Wednesday, April 18, 2018

Barbie's Brand

There is a special place in my heart for First Ladies

I've never done a book report on any of them, not yet read a biography and could only pick the last nine or so out of a crowd. 

Barbara Bush, Nancy Reagan, Rosalynn Carter, Betty Ford, Pat Nixon, and Lady Bird Johnson

Women of class, patience, structure, grace, nerves of steel and put-together faces, each of them. But beside that, each made a difference in their own ways:

Betty Ford removed the stigma of alcoholism after sharing her own battle and opening the Betty Ford Clinic. 
As first lady Nancy Reagan became almost synonymous with her Just Say No campaign against drug abuse.
We'll always remember Barbara Bush for her work and legacy in literacy. She was the one who encouraged us feverishly to read to our children.
Michelle Obama will be remembered for her campaign to eliminate childhood obesity. 
And on the other hand, Dolley Madison will always be remembered for her fantastic personally-packaged baked goods. 

Wrong gal?

We were watching the coverage of Barbara's death last evening in the living room, the three of us. Ironically, as decades of First Lady footage played on our television, I sat with Caroline, a stack of bedtime books next to us. We don't go to bed before reading around a dozen each night.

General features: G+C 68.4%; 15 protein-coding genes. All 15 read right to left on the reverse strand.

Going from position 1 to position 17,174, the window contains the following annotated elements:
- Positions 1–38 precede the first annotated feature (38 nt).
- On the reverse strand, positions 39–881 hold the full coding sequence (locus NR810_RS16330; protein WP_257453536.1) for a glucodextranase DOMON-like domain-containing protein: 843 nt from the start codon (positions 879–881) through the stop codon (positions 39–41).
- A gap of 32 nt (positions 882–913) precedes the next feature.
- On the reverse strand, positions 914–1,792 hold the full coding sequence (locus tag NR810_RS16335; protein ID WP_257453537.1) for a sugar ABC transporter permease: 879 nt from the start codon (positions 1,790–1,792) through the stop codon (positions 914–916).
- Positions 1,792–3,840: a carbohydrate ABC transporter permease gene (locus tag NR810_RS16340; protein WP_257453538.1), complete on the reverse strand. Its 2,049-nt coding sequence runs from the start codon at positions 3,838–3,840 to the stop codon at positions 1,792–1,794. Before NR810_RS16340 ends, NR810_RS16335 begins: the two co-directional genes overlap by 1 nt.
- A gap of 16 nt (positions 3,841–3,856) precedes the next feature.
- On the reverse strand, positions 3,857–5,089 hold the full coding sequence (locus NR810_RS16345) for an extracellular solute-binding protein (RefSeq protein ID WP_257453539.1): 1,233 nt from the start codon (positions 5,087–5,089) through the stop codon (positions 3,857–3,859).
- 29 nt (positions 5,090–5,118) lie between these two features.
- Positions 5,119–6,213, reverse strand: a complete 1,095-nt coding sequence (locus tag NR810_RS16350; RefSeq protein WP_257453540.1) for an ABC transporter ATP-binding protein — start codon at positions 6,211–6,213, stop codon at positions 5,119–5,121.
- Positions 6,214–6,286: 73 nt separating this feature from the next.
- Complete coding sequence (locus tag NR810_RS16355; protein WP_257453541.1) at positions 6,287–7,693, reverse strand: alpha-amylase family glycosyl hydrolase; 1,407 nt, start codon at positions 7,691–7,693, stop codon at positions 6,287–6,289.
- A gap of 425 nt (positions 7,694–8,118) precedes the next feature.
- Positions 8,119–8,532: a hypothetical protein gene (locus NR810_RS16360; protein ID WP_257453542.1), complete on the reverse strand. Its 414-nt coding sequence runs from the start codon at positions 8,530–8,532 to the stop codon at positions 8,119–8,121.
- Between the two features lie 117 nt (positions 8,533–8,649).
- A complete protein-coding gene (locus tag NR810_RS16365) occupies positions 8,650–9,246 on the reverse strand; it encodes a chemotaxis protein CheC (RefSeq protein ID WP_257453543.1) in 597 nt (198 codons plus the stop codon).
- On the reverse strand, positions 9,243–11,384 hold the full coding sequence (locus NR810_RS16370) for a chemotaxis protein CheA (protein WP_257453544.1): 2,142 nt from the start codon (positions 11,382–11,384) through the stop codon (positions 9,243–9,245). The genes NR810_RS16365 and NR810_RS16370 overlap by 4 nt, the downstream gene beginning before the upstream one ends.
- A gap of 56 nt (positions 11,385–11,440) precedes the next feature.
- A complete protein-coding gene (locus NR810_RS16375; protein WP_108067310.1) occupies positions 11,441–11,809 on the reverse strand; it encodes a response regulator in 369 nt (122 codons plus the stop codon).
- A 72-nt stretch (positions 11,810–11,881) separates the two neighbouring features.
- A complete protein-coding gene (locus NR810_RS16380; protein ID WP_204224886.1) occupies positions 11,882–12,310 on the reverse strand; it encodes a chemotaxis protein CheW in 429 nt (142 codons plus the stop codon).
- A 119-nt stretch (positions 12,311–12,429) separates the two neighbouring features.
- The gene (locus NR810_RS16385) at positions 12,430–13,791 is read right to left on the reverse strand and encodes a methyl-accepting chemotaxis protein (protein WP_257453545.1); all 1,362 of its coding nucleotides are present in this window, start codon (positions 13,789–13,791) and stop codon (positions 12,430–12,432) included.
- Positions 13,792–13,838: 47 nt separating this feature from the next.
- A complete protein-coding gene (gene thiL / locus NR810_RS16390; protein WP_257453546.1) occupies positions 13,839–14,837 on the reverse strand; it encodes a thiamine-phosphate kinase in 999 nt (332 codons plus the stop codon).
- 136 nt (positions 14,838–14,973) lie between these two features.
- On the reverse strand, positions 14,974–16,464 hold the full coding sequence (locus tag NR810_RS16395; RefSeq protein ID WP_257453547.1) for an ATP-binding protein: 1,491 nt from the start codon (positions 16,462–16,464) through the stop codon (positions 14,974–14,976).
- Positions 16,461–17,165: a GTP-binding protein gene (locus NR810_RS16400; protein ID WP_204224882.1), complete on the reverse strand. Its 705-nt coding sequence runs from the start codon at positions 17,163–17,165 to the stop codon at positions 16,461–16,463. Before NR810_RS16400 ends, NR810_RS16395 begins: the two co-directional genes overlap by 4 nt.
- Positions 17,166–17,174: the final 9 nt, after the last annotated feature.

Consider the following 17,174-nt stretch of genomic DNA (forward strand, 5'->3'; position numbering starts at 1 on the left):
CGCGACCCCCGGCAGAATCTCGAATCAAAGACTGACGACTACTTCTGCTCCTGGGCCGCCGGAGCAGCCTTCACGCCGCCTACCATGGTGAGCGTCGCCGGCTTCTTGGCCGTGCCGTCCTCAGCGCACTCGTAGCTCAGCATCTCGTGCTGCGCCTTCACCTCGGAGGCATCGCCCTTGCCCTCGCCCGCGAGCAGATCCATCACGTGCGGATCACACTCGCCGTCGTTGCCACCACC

Once I got Caroline to bed, I sat and continued to watch the coverage of a life well lived by a woman who gave so much to her family and the world. As we watched in silence, I wondered about my life's mission and if one day people will be able to so easily recall my mission as they can with Betty, Barbara, Michelle and others. 

Would it be my constant calling to find the best in (almost) every day?
Would it be my willingness to forfeit comfort to save a few bucks?
Would it be my preference of humor to alleviate life's general, nagging pain?

My mental quest for answers was interrupted: 

"I almost forgot! I picked something up for you today," Cody said, breaking the silent observation of Bush coverage and jumping out of his recliner. "Be right back." He left the house, but was back in less than two minutes. 

He came into the living room and tossed this onto the couch where I was sitting:

"Your own bale knife! 
I know you love that Elanco one you've had forever 
but this one is pink. 
And I know you hate pink 
but at least you know I won't borrow it," he continued. 
"And in was in the sale bin 
- less than five dollars - 
so I knew you'd be happy about that."

My husband - with whom I share my home and life - travelled throughout his day and was reminded of me when when he spotted a $3 pink blade knife in the bargain bin.

I guess in terms of creating my 
brand, mission and legacy, 
I have a way 
- as in, many, many miles - 
to go. 

Oh Barbie, teach me your ways. 

No comments:

Post a Comment